Lab Objectives for AP Physics C
Students will be able to
- Design experiments: Describe the purpose of an experiment, identify common lab equipment and describe its use, draw helpful diagrams, describe procedures to be used, including controls and measurements.
- Observe and measure real phenomena: Make relevant observations with a variety of instruments.
- Analyze data: Display graphs and tables, fit lines and curves, perform calculations, make extrapolations and interpolations.
- Analyze errors: Identify sources of error and how they propagate, estimate magnitude and direction of errors, determine significant digits, identify ways to reduce error.
- Communicate results: Draw inferences and conclusions, suggest ways to improve an experiment, propose questions for further study.
Science Practices for AP Physics 1 and 2
The student can
- Use representations and models to communicate scientific phenomena and solve scientific problems, including creation, description, refinement, use, and re-expression of models.
- Use mathematics appropriately, including justification and application of mathematical routines, as well as estimation of numerical quantities.
- Engage in scientific questioning to extend thinking or to guide
investigations, including posing, refining, and evaluating scientific questions.
- Plan and implement data collection strategies in relation to a
particular scientific question, including justification of the kind of data selected, planning a design, collecting data, and evaluating sources of data.
- Perform data analysis and evaluation of evidence, including refining observations and measurements, and evaluating the evidence provided by data.
- Work with scientific explanations and theories, including justification of claims with evidence, constructing explanations based on evidence, articulation of the reasons that scientific explanations are refined or replaced, making claims and predictions about natural phenomena, and evaluation of alternative scientific explanations.
- The student is able to connect and relate knowledge across various scales,
concepts, and representations in and across
domains, including the connection of phenomena and models across spatial and temporal scales, and the connection of concepts in and across domains.
Inquiry is not the same thing as discovery. Students operate with full knowledge of physics formulas, laws, explanations, and theories. The inquiry process may be summarized as follows:
Student should be able to
- Pick the correct formula for the scenario and anticipate an outcome based on the formula
- Write a hypothesis
- Design an experiment to test the hypothesis
- Perform a numerical or graphical analysis
- Evaluate the analysis results (confirm, refute, inconclusive) based on evidence
Parts of an Inquiry Write-Up
- Includes the question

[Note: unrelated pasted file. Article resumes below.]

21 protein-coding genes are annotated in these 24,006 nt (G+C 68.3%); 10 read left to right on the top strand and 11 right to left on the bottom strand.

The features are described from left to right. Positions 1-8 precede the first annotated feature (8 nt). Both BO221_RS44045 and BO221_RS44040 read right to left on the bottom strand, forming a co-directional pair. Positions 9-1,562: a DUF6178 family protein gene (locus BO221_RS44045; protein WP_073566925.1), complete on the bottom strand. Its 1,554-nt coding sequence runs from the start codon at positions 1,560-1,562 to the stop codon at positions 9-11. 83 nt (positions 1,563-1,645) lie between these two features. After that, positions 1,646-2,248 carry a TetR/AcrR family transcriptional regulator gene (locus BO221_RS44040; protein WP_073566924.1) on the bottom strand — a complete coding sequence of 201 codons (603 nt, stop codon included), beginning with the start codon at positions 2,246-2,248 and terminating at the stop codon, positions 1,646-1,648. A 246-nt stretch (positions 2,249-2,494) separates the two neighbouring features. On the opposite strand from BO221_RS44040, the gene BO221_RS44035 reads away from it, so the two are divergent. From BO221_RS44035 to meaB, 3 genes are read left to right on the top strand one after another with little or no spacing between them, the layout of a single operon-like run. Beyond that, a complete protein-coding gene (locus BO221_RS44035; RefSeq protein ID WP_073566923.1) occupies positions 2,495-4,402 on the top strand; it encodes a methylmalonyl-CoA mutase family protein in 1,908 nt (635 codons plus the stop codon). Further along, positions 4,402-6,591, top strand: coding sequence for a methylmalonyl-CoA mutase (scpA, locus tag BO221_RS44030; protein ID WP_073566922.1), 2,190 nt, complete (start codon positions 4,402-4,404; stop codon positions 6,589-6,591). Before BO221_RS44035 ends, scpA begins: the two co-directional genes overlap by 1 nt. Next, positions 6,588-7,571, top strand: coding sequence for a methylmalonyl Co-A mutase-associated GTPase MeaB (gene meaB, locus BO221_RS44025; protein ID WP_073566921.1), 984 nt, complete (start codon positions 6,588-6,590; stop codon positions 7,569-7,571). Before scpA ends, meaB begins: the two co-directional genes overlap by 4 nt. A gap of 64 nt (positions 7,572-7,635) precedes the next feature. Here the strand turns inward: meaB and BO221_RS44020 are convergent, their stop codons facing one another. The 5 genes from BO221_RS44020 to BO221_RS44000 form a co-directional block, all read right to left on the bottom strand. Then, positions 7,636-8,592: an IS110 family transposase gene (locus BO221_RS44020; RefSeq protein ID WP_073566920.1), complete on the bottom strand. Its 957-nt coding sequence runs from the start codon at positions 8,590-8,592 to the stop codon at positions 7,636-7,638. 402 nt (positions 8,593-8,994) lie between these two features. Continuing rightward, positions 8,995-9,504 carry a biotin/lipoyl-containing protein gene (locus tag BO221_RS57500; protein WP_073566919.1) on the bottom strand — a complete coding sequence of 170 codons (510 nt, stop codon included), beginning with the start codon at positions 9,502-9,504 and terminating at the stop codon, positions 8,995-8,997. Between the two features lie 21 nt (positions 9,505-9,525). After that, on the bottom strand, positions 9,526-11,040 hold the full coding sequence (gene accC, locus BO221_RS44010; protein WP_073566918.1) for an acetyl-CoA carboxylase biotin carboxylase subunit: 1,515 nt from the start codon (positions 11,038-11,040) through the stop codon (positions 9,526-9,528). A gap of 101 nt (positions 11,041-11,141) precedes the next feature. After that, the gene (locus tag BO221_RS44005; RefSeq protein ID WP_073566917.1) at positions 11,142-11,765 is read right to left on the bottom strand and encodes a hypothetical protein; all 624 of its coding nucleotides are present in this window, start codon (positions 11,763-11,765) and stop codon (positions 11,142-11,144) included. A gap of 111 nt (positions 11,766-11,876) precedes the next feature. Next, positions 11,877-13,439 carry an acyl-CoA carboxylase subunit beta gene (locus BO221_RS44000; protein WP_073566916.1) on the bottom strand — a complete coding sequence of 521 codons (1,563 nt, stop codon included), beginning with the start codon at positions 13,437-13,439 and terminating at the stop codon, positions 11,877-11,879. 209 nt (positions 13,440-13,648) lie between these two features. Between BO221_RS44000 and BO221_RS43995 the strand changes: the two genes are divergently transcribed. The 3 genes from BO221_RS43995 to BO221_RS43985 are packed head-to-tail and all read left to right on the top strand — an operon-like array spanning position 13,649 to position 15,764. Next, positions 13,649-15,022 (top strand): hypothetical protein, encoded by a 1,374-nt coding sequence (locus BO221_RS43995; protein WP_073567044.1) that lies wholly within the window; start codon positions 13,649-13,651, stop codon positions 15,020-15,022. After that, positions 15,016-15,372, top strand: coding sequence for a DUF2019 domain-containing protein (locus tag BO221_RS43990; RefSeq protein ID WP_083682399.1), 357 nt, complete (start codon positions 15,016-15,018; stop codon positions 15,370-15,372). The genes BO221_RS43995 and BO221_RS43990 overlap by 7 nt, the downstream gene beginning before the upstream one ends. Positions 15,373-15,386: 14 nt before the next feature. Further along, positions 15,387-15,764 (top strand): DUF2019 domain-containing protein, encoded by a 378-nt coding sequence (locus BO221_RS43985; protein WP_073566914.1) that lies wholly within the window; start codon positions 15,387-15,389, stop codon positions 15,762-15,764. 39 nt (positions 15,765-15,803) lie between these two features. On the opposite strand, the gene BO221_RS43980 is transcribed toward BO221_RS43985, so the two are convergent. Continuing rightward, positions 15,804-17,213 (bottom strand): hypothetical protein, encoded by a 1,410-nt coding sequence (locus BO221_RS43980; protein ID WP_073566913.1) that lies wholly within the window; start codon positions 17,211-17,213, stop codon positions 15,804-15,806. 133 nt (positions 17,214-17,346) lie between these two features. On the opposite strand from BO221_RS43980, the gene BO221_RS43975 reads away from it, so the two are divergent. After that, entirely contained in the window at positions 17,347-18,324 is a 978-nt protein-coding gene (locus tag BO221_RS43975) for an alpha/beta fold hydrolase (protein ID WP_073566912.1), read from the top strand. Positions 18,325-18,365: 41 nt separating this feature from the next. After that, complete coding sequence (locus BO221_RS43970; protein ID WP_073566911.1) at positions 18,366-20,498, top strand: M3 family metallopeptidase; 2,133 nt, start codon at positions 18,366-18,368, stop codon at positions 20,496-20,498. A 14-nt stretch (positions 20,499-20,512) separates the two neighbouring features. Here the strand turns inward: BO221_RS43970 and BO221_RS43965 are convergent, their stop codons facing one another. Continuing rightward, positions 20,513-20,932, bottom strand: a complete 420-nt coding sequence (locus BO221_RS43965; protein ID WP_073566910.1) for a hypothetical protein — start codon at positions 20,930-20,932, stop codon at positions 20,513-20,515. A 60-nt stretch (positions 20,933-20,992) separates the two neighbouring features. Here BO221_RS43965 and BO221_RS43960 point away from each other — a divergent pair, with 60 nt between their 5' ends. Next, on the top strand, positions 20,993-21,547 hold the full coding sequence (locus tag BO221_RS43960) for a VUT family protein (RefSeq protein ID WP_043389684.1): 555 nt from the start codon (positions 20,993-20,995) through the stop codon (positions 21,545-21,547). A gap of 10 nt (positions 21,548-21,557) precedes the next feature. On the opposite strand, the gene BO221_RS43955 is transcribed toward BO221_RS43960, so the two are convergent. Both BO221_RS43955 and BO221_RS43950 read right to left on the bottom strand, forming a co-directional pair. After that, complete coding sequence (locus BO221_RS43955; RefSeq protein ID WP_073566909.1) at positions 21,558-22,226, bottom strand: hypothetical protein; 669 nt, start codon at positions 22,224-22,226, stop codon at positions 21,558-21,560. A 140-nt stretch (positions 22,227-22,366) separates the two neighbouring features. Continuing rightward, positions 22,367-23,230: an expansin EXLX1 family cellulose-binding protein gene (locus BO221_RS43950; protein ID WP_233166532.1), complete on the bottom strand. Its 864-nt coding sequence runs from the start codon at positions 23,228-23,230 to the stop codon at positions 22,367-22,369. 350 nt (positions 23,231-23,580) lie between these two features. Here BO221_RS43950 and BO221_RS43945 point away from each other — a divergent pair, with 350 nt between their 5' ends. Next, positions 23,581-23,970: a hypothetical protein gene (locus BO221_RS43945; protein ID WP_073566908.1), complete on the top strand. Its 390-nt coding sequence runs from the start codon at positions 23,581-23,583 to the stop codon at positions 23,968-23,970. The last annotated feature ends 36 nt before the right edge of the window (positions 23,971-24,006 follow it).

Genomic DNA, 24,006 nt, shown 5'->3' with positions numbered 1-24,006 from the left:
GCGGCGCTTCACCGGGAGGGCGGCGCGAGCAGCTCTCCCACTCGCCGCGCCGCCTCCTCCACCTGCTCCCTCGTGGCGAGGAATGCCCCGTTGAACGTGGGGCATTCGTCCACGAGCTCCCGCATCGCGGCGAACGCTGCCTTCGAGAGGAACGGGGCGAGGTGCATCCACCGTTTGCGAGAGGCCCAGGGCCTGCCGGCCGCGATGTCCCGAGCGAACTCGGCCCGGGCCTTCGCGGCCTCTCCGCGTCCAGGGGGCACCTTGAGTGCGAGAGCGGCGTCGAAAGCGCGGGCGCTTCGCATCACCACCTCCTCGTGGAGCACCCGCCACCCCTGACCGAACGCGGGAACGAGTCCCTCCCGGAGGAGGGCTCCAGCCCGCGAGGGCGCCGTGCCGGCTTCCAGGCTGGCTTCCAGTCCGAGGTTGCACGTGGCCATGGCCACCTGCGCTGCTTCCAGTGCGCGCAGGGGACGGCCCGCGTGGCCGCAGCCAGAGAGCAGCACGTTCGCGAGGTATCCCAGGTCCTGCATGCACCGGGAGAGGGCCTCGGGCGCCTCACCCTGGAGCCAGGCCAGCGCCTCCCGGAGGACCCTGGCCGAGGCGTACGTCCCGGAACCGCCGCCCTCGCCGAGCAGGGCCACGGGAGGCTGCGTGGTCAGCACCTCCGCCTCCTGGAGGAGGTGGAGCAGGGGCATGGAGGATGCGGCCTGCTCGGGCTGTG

- Defines relevant vocabulary
- Provides relevant background information
- Written as if were a true statement
...Provisional until the outcome of the inquiry is known, however, write the hypothesis as if it were already confirmed.
- Provides an explanation of what the independent, dependent, and control variables are during the experiment
- Provides a list of materials needed to collect data
- Describes the steps followed to collect the data
- Includes a paragraph describing the error we can expect in the experiment due to the measuring instruments being used (ex. Meter stick has known error of ±3 mm)
Data Introduction / Table
- Should start with a paragraph introducing and explaining the contents of the data table
- Should be easy to follow and include units
- Includes all relevant graphs and calculations necessary to determine the relationships revealed by the data
Dependent variable should be plotted on the y-axis, Independent variable on the x-axis.
- States the actual relationships determined during the experiment
On the graph, the equation is given in terms of x and y. Your statement of the equation should replace x and y with the actual variables measured.
- Includes a discussion of additional error that occurred while conducting the experiment due to how the measuring equipment was being used. (Ex: Object was moving while we tried to measure its length.)
- Includes a discussion of the validity of your hypothesis
Be sure to cite specific data from your experiment that either confirms or refutes your hypothesis.
- Includes a comparison of your experimental result to the known correct answer
Typically, this will require you to compare the equation you determined from your graphs to the known equation we have learned in class.
- Discussion of the influence of error on your confidence in the results and a suggestion for how error could be reduced in the future
- Includes a suggestion for an additional experiment which could be run to further our understanding of the concepts we are exploring
Often, data is analysis is performed by using a graph. This page
lists the steps in performing such an analysis, with an example.